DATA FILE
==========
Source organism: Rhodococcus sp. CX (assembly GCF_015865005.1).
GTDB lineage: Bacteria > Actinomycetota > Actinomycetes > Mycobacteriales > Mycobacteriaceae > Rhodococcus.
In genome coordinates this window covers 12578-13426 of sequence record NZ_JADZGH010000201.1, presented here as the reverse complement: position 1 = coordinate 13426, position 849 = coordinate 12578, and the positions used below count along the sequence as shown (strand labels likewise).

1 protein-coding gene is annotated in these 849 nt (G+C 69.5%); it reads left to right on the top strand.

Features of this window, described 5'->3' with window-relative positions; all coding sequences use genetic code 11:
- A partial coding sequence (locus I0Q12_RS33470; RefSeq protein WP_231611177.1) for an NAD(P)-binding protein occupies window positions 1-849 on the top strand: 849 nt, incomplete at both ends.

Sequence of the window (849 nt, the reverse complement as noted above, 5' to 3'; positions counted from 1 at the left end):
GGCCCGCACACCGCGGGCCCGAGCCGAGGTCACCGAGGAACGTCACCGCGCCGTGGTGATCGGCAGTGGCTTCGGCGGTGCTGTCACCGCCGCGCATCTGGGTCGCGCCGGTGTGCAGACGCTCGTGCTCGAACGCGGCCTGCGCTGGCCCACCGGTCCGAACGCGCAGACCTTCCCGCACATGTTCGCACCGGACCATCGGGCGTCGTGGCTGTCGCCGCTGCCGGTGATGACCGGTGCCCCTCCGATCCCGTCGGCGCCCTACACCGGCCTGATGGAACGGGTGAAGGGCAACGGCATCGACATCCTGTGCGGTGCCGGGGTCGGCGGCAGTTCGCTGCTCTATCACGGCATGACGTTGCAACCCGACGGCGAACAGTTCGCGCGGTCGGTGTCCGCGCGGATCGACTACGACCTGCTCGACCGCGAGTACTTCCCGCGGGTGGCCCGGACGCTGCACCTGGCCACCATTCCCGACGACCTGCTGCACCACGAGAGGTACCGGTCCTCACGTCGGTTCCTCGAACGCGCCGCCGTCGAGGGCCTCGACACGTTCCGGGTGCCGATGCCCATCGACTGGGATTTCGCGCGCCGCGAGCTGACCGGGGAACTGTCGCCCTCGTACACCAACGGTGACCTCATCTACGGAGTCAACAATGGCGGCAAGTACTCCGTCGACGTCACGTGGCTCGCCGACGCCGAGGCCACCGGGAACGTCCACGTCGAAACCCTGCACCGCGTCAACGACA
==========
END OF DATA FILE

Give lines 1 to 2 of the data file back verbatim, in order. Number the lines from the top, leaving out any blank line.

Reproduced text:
Source organism: Rhodococcus sp. CX (assembly GCF_015865005.1).
GTDB lineage: Bacteria > Actinomycetota > Actinomycetes > Mycobacteriales > Mycobacteriaceae > Rhodococcus.